Inside The Five Ring Circus is a compelling, first-hand account of the personalities and process that allowed the Olympic Games and international sports to continue as the ultimate meeting-place for athletes from all nations on the Fields of Friendly Strife.
Ollan tells the inside stories of the protest and boycott periods in Olympic history which saw black gloves appear on the victory stand of Mexico City 68 and vicious murders in the village in Munich ’72, followed by boycotts for a twenty year period. He battled the pressure of Jimmy Carter’s efforts to keep Americans out of the Moscow Olympics and felt the threat of the White House for not supporting the boycott. Lloyd Cutler, Cather’s chief counsel, threatened to investigate him for carrying out his job of creating international sports competition with the USSR, Eastern bloc countries and the Cubans.
Performance enhancing drugs, like death, have been around since the ancient Olympics and remain with us today. The inside story of how we got to where we are is being brought to light for the first time. The attitude of many top officials to turn a blind eye only made the situation worse. Unafraid of the wrath of the IOC, USOC or international federations, Ollan took on the task of coordinating the USA team for the Goodwill Games, founded by Ted Turner. The highly-successful competitions provided new avenues of promotion used today by all international sports. Ted was a visionary and backed it up with his money and television network.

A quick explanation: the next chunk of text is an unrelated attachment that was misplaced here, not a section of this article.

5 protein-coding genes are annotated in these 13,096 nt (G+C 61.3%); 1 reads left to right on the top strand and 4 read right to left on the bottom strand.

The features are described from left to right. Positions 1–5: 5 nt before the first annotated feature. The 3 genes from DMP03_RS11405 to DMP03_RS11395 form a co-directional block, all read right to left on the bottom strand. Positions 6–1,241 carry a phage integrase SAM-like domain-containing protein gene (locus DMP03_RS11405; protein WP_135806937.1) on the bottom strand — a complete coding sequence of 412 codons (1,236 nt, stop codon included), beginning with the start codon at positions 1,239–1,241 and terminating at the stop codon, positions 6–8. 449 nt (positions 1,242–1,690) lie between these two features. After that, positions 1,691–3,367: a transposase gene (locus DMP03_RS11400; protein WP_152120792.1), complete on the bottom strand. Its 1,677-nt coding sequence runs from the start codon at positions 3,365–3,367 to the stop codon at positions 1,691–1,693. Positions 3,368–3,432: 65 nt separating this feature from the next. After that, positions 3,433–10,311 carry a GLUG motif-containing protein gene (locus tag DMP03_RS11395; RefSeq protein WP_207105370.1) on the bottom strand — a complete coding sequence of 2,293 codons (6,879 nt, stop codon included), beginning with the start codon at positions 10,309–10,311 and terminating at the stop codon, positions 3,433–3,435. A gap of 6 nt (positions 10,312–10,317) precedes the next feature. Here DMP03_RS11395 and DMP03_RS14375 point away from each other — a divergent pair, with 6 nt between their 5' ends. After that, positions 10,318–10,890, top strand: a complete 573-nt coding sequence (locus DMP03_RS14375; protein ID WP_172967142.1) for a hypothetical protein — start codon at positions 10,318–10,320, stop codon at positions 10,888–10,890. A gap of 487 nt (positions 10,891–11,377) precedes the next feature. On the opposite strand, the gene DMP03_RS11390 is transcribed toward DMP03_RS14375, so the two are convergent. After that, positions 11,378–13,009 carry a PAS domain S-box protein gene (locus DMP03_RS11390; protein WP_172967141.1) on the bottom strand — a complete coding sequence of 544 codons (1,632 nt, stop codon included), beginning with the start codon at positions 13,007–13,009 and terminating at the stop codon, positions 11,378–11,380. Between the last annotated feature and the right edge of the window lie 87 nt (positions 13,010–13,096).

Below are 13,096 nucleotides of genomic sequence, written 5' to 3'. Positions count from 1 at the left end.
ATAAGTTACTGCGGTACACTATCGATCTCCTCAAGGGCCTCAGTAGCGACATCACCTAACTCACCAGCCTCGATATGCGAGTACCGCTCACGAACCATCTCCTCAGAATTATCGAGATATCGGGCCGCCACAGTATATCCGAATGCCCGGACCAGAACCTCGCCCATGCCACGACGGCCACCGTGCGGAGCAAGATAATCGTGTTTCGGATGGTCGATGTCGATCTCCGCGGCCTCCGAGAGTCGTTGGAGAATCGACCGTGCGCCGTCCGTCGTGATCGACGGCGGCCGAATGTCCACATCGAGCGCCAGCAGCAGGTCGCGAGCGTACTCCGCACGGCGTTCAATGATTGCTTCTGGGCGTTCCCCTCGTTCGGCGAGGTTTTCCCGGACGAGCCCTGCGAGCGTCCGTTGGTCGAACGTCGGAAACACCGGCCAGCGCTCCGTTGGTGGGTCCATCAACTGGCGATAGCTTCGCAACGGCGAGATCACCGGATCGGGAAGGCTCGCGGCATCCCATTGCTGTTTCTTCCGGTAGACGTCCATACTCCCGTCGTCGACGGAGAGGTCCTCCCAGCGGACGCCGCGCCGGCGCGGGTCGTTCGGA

OLLAN CASSELL, who grew up in a Virginia coal mining camp, was a star athlete in high school who became a world-class track athlete in college. While serving as an army lieutenant, he won a gold medal at the 1964 Olympics in Tokyo as a member of the U.S. 4×400 meter relay team. In 1965 he joined the staff of the Amateur Athletic Union, at the time the American governing body for 17 sports. Cassell eventually became AAU’s executive director and the U.S. representative to the International Amateur Athletic Federation, track s world governing body. In the wake of the Amateur Sports Act of 1978, Cassell oversaw the transition of power from the AAU to The Athletics Congress, the new U.S. governing body known today as USA Track & Field. As chief executive officer of USATF, he led track and field and the Olympics from outdated amateurism to open competition. Elected to the National Track and Field Hall of Fame in 2006, Cassell currently serves as president of the Indiana Olympians Association. He and his wife Cathy raised six children. They reside in Indianapolis.